Immersive Creates EPIC 2.0 Experience for Eric Prydz Dates in the US
Hailed by the world's press as an example of boundary-pushing design, London and New York-based show designer Immersive created an enormous set incorporating LED screens rather than projection surfaces, lasers, holograms, smoke machines and other visual effects.
Reviewing the show, the LA Times praised EPIC 2.0 for 'raising the stakes for how artists present dance music live, in ways unique to their own aesthetic'; LA Music Blog commented, 'The seamless marriage of deft live mixing and visual spectacle was magical to behold; I can only hope this sets some precedents for other electronic musicians to come'.
As visual design masterminds behind both EPIC 1.0 and the more recent EPIC 2.0 shows, Immersive enjoys an ongoing creative partnership with Prydz. The 2011 set was influenced by Immersive's creative director and co-founder John Munro's passion for brutalist and minimalist architecture.
Munro carried on this theme for EPIC 2.0, which called for a new version of the set that could tour venues in New York, Chicago and Los Angeles.
Munro employs the brutalist architecture themed set to create a feeling of perspective towards the artist. He situated Prydz in a giant structure that overlapped the audience, made from LED screens onto which visual content, also created by Munro's animation team, was displayed. As well as the architectural theme, Munro drew from a visual concept, The Manmade In Nature in parallel with How Nature Influences the Manmade, to create the sublimely striking, dark images that accompanied the show.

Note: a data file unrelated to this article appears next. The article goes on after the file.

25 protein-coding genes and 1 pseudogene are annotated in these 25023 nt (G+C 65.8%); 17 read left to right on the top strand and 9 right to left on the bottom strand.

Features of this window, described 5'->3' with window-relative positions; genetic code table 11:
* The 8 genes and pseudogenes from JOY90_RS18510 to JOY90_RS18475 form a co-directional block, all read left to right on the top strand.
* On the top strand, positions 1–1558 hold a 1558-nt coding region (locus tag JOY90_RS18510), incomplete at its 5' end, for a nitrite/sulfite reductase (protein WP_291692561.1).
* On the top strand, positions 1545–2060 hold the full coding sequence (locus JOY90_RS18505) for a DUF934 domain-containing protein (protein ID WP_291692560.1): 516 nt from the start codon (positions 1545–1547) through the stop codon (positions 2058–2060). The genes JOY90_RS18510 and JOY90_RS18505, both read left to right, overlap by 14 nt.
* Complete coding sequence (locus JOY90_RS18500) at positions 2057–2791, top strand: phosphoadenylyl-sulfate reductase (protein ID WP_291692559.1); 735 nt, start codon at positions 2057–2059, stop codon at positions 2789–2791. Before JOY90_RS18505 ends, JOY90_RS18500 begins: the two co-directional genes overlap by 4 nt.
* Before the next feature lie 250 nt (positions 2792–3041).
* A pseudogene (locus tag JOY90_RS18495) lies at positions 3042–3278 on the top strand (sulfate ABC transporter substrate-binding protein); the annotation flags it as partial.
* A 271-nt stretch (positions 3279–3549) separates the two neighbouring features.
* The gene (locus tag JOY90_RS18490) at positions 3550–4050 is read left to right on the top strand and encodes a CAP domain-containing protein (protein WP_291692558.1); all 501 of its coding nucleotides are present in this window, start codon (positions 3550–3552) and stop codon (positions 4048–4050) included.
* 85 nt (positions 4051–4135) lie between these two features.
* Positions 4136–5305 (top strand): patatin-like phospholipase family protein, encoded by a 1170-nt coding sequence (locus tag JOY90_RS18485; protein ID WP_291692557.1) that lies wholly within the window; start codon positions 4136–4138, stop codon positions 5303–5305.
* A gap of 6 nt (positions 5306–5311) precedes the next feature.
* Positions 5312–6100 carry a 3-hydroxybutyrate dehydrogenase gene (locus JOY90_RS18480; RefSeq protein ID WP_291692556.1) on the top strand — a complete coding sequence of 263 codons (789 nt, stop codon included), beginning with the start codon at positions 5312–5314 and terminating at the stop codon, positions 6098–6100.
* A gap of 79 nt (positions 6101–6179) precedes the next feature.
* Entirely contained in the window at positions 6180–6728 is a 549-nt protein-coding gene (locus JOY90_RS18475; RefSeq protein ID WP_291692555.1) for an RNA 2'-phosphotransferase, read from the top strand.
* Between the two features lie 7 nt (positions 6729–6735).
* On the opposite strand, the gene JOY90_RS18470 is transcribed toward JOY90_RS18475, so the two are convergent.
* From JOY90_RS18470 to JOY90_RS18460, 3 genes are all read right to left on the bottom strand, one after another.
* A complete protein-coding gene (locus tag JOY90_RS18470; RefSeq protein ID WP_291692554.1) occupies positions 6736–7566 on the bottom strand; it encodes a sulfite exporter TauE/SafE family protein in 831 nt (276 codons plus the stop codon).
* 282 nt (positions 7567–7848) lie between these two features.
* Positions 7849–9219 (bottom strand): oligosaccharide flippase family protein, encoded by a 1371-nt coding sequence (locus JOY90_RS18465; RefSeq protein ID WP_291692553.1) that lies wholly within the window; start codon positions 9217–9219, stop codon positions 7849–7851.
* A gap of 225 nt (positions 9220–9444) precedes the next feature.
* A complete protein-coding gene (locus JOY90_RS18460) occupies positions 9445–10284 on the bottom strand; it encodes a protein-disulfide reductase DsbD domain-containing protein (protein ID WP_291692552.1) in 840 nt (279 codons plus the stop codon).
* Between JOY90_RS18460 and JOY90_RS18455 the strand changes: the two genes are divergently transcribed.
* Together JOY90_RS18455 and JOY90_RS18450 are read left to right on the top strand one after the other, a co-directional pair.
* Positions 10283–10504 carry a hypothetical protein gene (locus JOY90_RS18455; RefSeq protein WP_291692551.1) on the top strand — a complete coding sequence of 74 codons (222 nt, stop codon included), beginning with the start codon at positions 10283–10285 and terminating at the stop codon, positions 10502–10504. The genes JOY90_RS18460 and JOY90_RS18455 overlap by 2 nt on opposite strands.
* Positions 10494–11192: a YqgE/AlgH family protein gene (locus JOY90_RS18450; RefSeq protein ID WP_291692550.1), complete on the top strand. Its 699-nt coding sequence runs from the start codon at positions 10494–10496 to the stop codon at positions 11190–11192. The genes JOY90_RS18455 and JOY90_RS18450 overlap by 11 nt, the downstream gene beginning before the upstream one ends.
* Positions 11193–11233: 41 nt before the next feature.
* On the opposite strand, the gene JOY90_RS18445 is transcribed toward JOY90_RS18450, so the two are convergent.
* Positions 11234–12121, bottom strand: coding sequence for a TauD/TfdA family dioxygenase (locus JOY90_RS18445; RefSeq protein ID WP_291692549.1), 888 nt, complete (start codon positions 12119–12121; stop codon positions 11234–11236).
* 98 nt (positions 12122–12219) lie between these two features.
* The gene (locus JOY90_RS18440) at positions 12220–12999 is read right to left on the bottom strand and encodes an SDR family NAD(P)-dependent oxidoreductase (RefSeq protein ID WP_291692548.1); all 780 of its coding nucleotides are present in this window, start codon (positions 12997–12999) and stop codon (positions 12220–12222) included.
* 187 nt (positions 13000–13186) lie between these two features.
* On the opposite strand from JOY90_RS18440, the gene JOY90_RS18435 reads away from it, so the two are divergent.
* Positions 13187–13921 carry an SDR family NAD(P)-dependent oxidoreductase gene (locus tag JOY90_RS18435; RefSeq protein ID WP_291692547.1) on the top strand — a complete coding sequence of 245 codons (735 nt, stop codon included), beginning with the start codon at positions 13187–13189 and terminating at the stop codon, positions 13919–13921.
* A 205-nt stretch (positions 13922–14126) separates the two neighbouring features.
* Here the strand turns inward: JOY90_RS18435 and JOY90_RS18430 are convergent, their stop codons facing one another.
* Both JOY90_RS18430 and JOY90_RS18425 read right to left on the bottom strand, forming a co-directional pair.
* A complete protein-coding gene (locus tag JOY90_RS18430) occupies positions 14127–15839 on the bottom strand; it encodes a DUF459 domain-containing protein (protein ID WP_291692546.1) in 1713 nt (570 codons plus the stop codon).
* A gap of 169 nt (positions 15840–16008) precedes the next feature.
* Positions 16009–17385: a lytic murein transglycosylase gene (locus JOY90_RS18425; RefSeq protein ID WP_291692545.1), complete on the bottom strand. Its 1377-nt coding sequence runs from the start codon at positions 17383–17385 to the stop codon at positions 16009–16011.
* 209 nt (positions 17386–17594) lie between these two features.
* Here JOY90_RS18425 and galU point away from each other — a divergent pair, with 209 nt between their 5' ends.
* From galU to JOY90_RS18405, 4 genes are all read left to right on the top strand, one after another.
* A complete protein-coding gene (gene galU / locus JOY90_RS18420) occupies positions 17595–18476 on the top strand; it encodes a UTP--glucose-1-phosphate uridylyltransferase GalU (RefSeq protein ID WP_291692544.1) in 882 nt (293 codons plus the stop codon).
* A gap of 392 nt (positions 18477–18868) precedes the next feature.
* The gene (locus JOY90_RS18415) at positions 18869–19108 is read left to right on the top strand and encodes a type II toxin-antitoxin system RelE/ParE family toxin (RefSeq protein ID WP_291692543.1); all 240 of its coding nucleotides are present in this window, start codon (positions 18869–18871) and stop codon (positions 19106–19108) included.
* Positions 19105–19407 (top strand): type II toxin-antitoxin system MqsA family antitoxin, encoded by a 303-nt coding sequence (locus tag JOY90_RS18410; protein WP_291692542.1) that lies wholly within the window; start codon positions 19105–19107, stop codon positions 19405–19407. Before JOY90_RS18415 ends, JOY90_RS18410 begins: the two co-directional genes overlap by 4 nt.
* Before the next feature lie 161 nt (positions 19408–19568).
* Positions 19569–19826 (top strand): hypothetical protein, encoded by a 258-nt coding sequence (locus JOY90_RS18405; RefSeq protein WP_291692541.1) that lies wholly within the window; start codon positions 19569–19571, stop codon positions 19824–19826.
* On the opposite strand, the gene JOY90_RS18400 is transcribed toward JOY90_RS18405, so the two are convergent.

Working to such a strong theme was particularly important to Immersive's animation design team. To this end, Munro created a 68-page design document to inspire and focus the designers and animators; underlining the level of design detail that Immersive prides itself on.
"More often than not, installation visuals are simply designed to look good with no real meaning behind them," explains Munro. "At Immersive, everything is designed to have a conceptual narrative under the surface, with a reason for everything being designed the way it is. While we have a healthy respect for current trends, we weren't looking to mimic past or current styles in design. The intention was to form an aesthetic to create a specific mood or awaken memories within people while still creating something new and fresh."
Munro's creative team accomplished this through a design process that encompassed camera moves, a combination of 3D and film, rotoscoped footage and hand drawn textures applied to 3D elements. Additionally, a hologram foil was suspended in the centre of the set above the DJ position, displaying some new holograms for EPIC 2.0 created under the direction of show producer Mark Calvert & Liam Tomaszewski, who also VJed on the live shows.
Mark Calvert, Immersive Managing Director produced the groundbreaking EPIC 1.0 and 2.0 shows, drawing on Immersive experience and its desire to work with the very best people suited to each department. "To that end we employed Chris Karr as Production Director and PRG as our Production Partners, Calvert explains. "This left me to concentrate and conduct the Front Of House live operations, and make sure the whole team felt a unity, to be part of a show which was ambitious, it was hard work but most of all it was original.
"The resulting EPIC 2.0 was a truly one-off experience," continues Calvert. "Prydz will undoubtedly change the format of his live shows before he next heads out with his EPIC 3.0 next year and Immersive will definitely be at the helm, insisting that everything we create is unapologetically fresh and original. Eric Prydz has changed the face of live EDM shows in the US this autumn, and we're extremely proud to say that the Immersive team has designed the show all the way from concept to delivery."
In conclusion, the Examiner wrote: 'The EPIC show truly captured the imagination of the dance community, leaving those who attended feeling they had seen something special, unique and fleeting'.
Immersive believes that at the heart of great design is a process that consistently questions contemporary notions of perceived use, function and style.
It's this process that underpins Immersive's work. It also serves to unite the efforts of its directors, artists, programmers, architects, designers, producers and technical specialists, enabling them to deliver consistent, exceptional, dynamic design outcomes.